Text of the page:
became part of the County of Tripoli, a Crusader state connected to, but largely independent from, the Crusader Kingdom of Jerusalem. Known by the Crusader name of Gibelet or Giblet, it came under the rule of the Genoese Embriaco family, who created for themselves the lordship of Gibelet. Their residence, the Crusader castle of Gibelet, along with the fortified town, served as an important military base for the Crusaders. The remains of the castle are among the most impressive architectural structures now visible in the town centre. The town was taken by Saladin
in 1187, re-taken by the Crusaders, conquered by Baibars
in 1266, but it remained in the possession of the Embriacos until around 1300. Its fortifications were subsequently restored.[dubious – discuss] From 1516 until 1918, the town and the whole region became part of the Ottoman Empire. Contemporary history[edit]

Historic Quarter

and all of Lebanon
was placed under French Mandate from 1920 until 1943 when Lebanon
achieved independence. The 2006 Lebanon
War negatively affected the ancient city by covering its harbor and town walls with an oil slick that was the result of an oil spill from a nearby power-plant.[38] This however has been cleared and the coastal area has since then become a destination for beach goers, especially in the late spring and throughout the summer season. Demographics[edit] Jbeil's inhabitants are predominantly Christians, mostly Maronites, with minorities of Armenian Apostolic, Greek Orthodox, and Greek Catholics. There is also a minority of Shia Muslims. It is said that the city of Bint Jbeil
Bint Jbeil
("daughter of Jbeil") in southern Lebanon
was founded by those Shi'i Muslims. Byblos
has three representatives in the Parliament of Lebanon: two Maronites
and one Shi'i.[39][40] Education[edit] Byblos
is home to the professional schools of the Lebanese American University. The LAU Byblos
Campus houses the Medical School, the Engineering School, the School of Architecture
and Design, the only US-accredited Pharmacy School in the Middle East,[citation needed], the School of Business, and the School of Arts and Sciences. The Campus is situated on a hill overlooking the city and the Mediterranean Sea. Tourism[edit]

public beach

is re-emerging as an upscale touristic hub.[41] With its ancient port, Phoenician, Roman, and Crusader ruins, sandy beaches and the picturesque mountains that surround it make it an ideal tourist destination. The city is known for its fish restaurants, open-air bars, and outdoor cafes. Yachts cruise into its harbor today as they did in the 1960s and 1970s when Marlon Brando and Frank Sinatra were regular visitors to the city.[41] Byblos
was crowned as the "Arab Tour Capital" for the year 2016 by the Lebanese minister of tourism in the Grand Serail in Beirut. Byblos
was chosen by Condé Nast Traveler
Condé Nast Traveler
as the second best city in the Middle East
Middle East
for 2012, beating Tel Aviv
Tel Aviv
and Dubai,[42] and by the World Tourism Organization
World Tourism Organization
as the best Arab tourist city for 2013.[43]

The King’s Spring

The Byblos
archaeological site[44][edit]

The about 20 m deep Ain el-Malik or King’s Spring is a large cavity accessible by spiral stairs. Once it supplied the city with water. According to Plutarch’s version of the Egyptian Osiris
myth, the king’s servants met Isis
around the stairs of the spring and took her to the royal palace, where she found the body of her husband Osiris
embedded in one of the palace pillars.[45]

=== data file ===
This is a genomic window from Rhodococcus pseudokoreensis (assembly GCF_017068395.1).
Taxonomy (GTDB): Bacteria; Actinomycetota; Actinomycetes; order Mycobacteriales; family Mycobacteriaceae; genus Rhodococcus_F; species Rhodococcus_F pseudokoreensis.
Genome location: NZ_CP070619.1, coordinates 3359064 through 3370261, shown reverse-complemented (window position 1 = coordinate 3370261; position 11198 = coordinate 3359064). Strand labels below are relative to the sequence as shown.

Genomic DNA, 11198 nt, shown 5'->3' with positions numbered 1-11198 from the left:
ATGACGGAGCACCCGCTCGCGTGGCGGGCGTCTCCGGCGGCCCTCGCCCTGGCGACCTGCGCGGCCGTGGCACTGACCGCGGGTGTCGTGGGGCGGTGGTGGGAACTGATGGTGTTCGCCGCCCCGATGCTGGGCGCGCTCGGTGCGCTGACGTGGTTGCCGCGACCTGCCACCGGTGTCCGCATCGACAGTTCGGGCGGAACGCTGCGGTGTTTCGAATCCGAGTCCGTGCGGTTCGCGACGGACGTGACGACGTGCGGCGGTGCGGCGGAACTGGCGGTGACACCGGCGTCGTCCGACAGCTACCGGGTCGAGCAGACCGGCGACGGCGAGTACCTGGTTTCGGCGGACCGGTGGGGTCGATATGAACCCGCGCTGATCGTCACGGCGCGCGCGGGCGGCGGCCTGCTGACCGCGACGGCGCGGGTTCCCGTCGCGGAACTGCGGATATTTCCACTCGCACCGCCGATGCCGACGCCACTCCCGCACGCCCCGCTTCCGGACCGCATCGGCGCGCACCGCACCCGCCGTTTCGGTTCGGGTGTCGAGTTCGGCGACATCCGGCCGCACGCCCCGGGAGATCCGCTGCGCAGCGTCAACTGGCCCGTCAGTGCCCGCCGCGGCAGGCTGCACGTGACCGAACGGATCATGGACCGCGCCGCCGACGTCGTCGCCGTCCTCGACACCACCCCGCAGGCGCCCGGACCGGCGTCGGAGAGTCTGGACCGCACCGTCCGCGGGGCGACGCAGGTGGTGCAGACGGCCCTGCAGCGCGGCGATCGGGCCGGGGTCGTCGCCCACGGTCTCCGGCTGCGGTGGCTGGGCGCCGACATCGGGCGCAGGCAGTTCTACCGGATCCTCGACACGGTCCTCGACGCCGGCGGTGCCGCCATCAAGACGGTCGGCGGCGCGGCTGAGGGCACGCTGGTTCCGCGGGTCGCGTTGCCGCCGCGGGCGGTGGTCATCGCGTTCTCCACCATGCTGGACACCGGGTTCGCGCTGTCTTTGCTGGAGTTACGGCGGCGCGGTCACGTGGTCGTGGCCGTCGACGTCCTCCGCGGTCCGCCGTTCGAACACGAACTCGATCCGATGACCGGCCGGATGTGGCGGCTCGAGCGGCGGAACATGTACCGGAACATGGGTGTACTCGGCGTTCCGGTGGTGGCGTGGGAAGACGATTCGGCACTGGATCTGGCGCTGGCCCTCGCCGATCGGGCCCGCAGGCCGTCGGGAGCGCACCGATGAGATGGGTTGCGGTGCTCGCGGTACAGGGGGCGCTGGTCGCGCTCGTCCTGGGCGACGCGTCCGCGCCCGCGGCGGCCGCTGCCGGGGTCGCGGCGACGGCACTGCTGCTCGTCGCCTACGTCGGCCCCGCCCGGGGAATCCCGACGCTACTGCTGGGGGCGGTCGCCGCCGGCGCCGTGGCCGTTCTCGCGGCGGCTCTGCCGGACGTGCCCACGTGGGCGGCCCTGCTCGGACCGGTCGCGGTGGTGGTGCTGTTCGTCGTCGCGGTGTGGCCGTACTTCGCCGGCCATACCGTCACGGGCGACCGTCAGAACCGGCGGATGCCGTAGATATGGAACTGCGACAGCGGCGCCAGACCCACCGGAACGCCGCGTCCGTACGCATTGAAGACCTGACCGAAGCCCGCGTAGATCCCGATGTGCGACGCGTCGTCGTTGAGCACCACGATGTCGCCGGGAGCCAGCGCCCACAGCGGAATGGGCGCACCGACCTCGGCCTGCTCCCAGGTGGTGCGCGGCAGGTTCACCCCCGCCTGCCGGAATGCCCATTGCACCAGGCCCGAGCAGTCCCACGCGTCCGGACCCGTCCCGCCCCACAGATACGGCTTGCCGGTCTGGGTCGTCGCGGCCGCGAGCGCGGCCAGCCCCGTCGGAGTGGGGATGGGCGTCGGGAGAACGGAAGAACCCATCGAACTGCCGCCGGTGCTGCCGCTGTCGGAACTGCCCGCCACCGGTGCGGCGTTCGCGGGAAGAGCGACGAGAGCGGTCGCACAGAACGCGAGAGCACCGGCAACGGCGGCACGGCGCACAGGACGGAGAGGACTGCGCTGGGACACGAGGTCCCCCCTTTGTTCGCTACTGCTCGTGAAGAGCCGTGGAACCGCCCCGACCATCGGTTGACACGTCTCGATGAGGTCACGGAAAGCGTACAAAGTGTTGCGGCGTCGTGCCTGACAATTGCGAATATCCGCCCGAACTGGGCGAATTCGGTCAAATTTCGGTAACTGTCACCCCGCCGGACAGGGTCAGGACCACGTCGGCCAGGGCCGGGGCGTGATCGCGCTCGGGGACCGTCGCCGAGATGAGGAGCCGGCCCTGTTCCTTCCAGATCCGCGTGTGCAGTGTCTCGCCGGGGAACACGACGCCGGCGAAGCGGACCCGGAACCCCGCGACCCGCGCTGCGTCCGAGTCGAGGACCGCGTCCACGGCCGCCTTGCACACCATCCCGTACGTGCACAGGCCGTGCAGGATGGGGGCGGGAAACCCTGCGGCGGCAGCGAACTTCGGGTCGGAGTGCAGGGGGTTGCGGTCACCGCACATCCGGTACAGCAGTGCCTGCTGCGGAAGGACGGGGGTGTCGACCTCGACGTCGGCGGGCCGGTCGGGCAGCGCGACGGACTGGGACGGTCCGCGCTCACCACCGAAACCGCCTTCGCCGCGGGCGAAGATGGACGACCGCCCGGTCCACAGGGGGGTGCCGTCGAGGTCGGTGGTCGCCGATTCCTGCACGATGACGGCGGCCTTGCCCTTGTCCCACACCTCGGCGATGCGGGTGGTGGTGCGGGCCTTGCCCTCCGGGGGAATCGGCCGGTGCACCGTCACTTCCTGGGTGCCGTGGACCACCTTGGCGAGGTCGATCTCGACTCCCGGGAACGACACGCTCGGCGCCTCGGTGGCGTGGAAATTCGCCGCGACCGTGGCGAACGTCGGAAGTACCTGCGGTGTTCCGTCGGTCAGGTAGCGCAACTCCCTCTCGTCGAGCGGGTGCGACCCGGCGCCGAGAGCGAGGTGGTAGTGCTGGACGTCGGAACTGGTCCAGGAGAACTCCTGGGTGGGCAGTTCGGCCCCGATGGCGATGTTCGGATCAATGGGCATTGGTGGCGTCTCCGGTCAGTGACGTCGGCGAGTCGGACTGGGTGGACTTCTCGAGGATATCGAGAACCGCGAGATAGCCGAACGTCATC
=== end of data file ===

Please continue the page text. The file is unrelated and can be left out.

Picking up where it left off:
The L-shaped Temple

The L-shaped Temple, so called due to his shape, was erected about 2700 BCE.

The Temple of the Obelisks

The Temple of the Obelisks, originally built 1600-1200 BCE on top of the “L-shaped temple” was moved by archaeologists to its present location. The many small obelisks found in this temple were used as religious offerings. A large number of human figurines made of bronze covered with gold leaf and now displayed in the National Museum of Beirut, were buried in the sanctuary.

The necropolis dates back to the second millennium BCE and contains tombs of the Byblos
kings amongst other things that of King Ahiram.

A Roman theater, built around 218 CE.

Other historic buildings[edit]

Wax Museum

Main article: Byblos
Wax Museum The Byblos Wax Museum displays wax statues of characters whose dates of origin range from Phoenician times to current days.

Fossil Museum

Main article: Byblos
Fossil Museum The Byblos Fossil Museum has a collection of fossilized fish, sharks, eel, flying fish, and other marine life, some of which are millions of years old.

Crusader Fort

Medieval city wall

The old medieval part of Byblos
is surrounded by walls running about 270m from east to west and 200m from north to south.


Main article: Byblos
Castle Byblos Castle
Byblos Castle
was built by the Crusaders in the 12th century. It is located in the archaeological site near the port.

St John the Baptist Church

Work on the church started during the Crusades
in 1116. It was considered a cathedral and was partially destroyed during an earthquake in 1176 AD. When Islamic forces captured the city, it was transformed into a set of stables. It was later given to the Maronites as a gift by Prince Youssef Chehab of Lebanon
in the mid-1700s, after they aided him in capturing the city.

Sultan Abdul Majid mosque in Byblos, Lebanon

Sultan Abdul Majid Mosque

The old mosque by the Castle dates back to Mamlouk times in mid 1600, and adopted the name of Sultan Abdul Majid after he renovated it.

Historic Quarter and Souks

In the southeast section of the historic city, near the entrance of the archaeological site, is an old market where tourists can shop for souvenirs and antiques, or simply stroll along the old cobblestone streets and enjoy the architecture.

International Festival

Main article: Byblos
International Festival This summer music festival is an annual event that takes place in the historic quarter. Bibliography[edit]

Nina Jidéjian, Byblos